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General Cadwalader to General Washington

December 27, 2011

This letter was started in the morning but completed in the afternoon after the receipt of General Washington‘s account of the events at Trenton the day prior.

Burlington 27th December 1776

10 o’clock


As I did not hear from you this morning and being prepared to embark, I concluded you was still on this side and therefore embarked and landed about 1500 men about two miles above Bristol. After a considerable number were landed, I had information from the paymaster of Colonel Hitchcock’s Brigade, that you had crossed over from Trenton. This defeated the scheme of joining your army. We were much embarrassed which way to proceed. I thought it was prudent to retreat, but Colonel Reed was of opinion that we might safely proceed to Burlington and recommended it warmly, lest it should have a bad effect on the militia, who were twice disappointed. The landing in open daylight must have alarmed the enemy and we might have been cut off by all his force collected to this place. We had intelligence immediately afterwards that the enemy had left the Blackhorse and Mount Holly ! upon this we determined to proceed to Burlington. Colonel Reed and two other officers went on from one post to another, ’till they came to Bordentown, where they found the coast clear. Colonel Reed and Colonel Coxe are now there and we shall march at four to-morrow morning for that place.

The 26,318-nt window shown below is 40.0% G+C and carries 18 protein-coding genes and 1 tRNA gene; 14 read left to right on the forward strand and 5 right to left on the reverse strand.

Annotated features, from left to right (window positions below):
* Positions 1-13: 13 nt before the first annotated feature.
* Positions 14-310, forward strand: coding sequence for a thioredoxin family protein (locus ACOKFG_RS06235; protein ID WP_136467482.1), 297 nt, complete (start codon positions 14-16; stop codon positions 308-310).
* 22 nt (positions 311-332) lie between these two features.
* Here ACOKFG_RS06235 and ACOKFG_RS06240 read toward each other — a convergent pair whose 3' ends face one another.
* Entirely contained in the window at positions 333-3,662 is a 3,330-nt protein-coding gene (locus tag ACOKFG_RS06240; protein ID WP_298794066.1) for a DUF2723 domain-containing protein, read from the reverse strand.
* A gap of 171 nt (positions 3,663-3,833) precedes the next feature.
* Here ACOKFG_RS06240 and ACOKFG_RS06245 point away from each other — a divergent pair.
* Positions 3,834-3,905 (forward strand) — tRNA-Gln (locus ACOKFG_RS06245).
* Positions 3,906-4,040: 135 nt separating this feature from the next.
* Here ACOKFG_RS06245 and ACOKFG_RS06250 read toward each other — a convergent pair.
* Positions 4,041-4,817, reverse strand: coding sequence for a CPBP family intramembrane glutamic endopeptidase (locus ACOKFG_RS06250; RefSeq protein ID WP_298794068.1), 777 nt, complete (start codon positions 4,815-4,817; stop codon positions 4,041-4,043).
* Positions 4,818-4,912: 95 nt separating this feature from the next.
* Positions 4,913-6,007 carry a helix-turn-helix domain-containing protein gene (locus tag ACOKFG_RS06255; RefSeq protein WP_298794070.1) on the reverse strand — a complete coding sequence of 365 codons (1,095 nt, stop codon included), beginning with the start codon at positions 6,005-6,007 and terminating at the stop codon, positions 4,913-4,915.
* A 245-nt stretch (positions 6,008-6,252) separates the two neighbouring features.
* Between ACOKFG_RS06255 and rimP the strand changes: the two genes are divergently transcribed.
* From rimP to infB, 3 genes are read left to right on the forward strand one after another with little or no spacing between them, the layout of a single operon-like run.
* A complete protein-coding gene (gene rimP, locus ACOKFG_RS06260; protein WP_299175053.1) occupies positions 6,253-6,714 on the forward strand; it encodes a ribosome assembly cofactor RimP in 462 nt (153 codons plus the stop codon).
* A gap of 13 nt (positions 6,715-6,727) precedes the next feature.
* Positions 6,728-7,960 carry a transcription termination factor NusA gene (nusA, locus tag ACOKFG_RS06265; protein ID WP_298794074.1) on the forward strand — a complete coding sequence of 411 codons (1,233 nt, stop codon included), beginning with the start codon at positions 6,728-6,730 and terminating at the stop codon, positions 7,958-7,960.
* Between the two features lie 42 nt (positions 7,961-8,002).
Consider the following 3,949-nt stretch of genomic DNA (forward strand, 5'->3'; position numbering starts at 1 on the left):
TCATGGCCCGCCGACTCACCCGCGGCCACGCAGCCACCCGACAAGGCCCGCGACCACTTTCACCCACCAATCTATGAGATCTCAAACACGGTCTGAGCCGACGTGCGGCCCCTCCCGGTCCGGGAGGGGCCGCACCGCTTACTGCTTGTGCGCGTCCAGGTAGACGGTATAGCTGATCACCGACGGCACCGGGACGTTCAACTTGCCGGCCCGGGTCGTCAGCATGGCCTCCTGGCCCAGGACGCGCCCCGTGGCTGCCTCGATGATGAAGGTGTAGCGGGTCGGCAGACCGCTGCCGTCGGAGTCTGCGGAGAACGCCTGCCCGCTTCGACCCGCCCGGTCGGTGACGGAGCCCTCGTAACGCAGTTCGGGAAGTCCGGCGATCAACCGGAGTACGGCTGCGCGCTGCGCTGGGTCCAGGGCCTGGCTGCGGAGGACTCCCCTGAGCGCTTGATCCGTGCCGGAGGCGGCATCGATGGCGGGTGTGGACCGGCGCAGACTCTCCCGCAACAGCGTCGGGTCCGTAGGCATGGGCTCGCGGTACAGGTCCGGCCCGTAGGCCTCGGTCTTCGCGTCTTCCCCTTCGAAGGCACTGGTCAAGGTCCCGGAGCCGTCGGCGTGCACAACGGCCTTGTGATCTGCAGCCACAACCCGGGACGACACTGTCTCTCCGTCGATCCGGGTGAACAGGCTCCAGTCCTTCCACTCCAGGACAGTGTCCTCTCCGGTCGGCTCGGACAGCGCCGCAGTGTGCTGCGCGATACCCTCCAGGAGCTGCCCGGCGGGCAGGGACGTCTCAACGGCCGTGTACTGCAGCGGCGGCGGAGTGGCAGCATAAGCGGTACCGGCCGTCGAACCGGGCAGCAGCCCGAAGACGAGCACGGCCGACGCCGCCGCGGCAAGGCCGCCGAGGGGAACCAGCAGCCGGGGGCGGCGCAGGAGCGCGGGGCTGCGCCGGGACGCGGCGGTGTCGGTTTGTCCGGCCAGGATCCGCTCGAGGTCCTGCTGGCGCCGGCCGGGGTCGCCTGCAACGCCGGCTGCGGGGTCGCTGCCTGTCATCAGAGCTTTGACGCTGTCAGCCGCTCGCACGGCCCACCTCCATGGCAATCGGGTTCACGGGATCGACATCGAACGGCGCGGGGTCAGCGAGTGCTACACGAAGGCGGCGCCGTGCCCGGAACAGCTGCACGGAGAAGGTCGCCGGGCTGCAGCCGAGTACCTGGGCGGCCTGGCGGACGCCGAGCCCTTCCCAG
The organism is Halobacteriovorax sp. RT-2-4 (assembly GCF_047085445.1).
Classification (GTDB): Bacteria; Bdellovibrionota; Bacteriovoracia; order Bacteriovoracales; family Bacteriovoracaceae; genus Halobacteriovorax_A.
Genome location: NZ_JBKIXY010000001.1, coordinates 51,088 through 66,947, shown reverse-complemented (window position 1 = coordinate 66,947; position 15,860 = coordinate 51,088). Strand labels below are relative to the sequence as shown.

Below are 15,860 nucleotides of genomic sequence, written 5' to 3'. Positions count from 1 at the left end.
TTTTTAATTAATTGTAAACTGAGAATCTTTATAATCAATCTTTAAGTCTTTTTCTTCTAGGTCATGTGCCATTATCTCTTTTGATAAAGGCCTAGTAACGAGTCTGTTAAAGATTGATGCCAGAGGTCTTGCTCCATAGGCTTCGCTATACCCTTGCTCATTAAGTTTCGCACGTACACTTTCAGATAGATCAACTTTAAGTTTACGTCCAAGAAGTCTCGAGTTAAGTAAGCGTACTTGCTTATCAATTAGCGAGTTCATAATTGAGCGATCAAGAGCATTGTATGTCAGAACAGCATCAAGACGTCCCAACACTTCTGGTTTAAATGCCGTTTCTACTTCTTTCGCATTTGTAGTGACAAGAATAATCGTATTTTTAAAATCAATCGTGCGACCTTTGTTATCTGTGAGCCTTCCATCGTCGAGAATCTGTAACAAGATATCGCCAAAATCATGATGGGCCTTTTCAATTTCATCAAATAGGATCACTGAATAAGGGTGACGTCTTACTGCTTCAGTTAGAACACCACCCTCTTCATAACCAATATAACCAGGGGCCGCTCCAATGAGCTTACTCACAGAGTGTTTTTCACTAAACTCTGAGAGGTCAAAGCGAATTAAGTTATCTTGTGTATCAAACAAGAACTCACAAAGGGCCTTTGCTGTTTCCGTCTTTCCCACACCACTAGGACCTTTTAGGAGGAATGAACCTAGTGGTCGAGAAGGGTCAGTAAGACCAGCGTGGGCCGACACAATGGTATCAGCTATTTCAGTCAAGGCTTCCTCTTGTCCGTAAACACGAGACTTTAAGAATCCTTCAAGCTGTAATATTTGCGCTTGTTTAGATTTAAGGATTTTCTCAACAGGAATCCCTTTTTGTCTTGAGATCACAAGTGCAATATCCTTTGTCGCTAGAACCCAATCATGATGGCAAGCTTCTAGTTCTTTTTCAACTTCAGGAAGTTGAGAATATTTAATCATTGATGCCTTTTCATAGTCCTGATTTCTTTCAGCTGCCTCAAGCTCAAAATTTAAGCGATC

This information has induced me to proceed, though not quite comfortable to your workers which I received on the march this afternoon. If you should think proper to crossover, it may be easily effected at the place where we passed; a pursuit would keep up the panic. They went off with great precipitation impressed all the wagons in their reach. I am told many of them are gone to South Amboy. If we can drive them from West Jersey, the success will raise an army next spring and establish the credit of the Continental money to support it. I shall write to you to-morrow, I hope from Trenton.

I am ,Sir, your most obedient, very humble servant

John Cadwalader.

The Battles of Trenton and Princeton, William S. Stryker, pg. 241

Visit for a listing of activities December 27 – 31 commemorating Trenton’s role in turning the tide of America’s War for Independence.

Contact us anytime for tours of New Jersey’s historic capital city.


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